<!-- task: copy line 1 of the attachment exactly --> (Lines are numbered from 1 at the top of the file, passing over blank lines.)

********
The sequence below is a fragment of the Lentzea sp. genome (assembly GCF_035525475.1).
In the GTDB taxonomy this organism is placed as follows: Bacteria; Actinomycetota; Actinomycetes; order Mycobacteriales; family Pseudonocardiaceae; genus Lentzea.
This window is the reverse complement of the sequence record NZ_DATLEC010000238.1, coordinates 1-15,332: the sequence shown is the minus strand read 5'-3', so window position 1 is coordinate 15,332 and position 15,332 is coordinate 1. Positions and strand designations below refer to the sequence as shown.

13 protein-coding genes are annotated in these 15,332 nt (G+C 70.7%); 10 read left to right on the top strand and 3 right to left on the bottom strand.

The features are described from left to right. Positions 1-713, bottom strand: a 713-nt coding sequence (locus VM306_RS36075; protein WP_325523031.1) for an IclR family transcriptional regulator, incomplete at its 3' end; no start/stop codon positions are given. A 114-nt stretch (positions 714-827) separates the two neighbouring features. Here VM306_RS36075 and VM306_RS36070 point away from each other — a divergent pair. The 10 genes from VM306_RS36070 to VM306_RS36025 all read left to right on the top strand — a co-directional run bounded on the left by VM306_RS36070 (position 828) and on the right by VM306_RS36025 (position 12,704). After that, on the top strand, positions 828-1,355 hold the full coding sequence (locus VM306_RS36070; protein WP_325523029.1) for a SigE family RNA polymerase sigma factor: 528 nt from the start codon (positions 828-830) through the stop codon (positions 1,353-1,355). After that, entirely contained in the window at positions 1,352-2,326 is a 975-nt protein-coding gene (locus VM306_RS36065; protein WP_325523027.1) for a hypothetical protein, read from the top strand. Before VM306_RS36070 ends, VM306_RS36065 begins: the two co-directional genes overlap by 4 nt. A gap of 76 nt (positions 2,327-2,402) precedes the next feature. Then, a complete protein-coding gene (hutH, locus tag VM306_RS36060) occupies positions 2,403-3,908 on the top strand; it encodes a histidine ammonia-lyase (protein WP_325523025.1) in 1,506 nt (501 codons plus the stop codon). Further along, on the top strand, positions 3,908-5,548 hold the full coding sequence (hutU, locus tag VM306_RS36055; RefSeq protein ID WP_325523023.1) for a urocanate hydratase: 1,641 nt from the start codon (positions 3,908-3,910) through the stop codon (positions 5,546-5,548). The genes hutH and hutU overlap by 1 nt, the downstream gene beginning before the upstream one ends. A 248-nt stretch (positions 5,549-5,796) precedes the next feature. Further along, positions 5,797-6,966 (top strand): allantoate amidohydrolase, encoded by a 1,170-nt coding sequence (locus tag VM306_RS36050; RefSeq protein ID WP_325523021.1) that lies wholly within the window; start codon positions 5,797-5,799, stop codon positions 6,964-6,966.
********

The sequence below is a fragment of the Lentzea sp. genome (assembly GCF_035525475.1).